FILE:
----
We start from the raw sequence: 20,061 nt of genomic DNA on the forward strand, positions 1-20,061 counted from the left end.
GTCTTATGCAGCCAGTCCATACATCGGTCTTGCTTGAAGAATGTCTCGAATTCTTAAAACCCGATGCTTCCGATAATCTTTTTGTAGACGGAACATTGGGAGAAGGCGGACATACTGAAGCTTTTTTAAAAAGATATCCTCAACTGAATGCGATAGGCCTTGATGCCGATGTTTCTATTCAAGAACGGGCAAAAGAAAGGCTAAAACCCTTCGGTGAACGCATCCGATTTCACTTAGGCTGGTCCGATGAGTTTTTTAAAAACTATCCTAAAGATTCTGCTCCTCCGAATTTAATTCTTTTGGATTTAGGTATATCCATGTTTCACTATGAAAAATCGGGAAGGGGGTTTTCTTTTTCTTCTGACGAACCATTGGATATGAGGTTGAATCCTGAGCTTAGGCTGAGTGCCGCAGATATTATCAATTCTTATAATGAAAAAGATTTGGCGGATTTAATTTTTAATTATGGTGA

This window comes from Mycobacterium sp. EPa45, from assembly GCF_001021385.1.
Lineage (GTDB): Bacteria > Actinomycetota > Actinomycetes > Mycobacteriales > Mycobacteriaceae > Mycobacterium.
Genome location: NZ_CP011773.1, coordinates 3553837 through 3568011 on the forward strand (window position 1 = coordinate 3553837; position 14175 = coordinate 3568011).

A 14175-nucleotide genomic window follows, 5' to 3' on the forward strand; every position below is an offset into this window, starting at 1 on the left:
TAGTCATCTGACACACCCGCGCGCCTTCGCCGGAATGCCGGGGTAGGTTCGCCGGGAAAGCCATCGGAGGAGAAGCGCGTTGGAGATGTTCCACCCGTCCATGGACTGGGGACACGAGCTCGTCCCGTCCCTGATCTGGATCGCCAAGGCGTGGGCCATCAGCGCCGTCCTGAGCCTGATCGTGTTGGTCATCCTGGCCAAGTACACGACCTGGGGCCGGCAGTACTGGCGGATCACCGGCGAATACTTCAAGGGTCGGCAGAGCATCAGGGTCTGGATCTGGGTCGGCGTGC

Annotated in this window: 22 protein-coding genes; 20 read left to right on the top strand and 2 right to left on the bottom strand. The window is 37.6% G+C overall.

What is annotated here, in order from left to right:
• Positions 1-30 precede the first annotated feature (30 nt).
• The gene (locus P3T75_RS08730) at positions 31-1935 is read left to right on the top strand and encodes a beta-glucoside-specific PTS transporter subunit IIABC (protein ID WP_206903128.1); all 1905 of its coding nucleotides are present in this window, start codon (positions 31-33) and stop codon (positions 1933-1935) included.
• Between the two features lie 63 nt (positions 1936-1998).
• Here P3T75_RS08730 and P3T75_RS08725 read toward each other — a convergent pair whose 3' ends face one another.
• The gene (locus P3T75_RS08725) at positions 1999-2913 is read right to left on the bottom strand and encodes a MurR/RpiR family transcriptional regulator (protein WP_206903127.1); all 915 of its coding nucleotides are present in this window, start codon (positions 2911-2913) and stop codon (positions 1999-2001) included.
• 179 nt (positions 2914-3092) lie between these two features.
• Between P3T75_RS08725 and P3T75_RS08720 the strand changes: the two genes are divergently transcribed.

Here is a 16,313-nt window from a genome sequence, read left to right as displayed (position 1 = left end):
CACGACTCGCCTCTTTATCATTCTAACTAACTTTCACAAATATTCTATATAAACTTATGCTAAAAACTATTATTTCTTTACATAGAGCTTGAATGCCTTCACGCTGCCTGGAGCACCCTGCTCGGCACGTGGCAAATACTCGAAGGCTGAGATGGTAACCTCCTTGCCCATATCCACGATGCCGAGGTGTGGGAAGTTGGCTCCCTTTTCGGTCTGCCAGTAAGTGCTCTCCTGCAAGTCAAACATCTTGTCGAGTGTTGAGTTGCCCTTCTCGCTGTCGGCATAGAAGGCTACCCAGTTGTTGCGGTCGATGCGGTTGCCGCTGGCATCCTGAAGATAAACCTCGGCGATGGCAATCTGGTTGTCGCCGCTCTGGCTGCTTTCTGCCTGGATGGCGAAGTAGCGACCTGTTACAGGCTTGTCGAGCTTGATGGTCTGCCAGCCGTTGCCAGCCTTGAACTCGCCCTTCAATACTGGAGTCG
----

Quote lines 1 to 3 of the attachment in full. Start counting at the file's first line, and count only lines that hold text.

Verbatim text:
We start from the raw sequence: 20,061 nt of genomic DNA on the forward strand, positions 1-20,061 counted from the left end.
GTCTTATGCAGCCAGTCCATACATCGGTCTTGCTTGAAGAATGTCTCGAATTCTTAAAACCCGATGCTTCCGATAATCTTTTTGTAGACGGAACATTGGGAGAAGGCGGACATACTGAAGCTTTTTTAAAAAGATATCCTCAACTGAATGCGATAGGCCTTGATGCCGATGTTTCTATTCAAGAACGGGCAAAAGAAAGGCTAAAACCCTTCGGTGAACGCATCCGATTTCACTTAGGCTGGTCCGATGAGTTTTTTAAAAACTATCCTAAAGATTCTGCTCCTCCGAATTTAATTCTTTTGGATTTAGGTATATCCATGTTTCACTATGAAAAATCGGGAAGGGGGTTTTCTTTTTCTTCTGACGAACCATTGGATATGAGGTTGAATCCTGAGCTTAGGCTGAGTGCCGCAGATATTATCAATTCTTATAATGAAAAAGATTTGGCGGATTTAATTTTTAATTATGGTGA

This window comes from Mycobacterium sp. EPa45, from assembly GCF_001021385.1.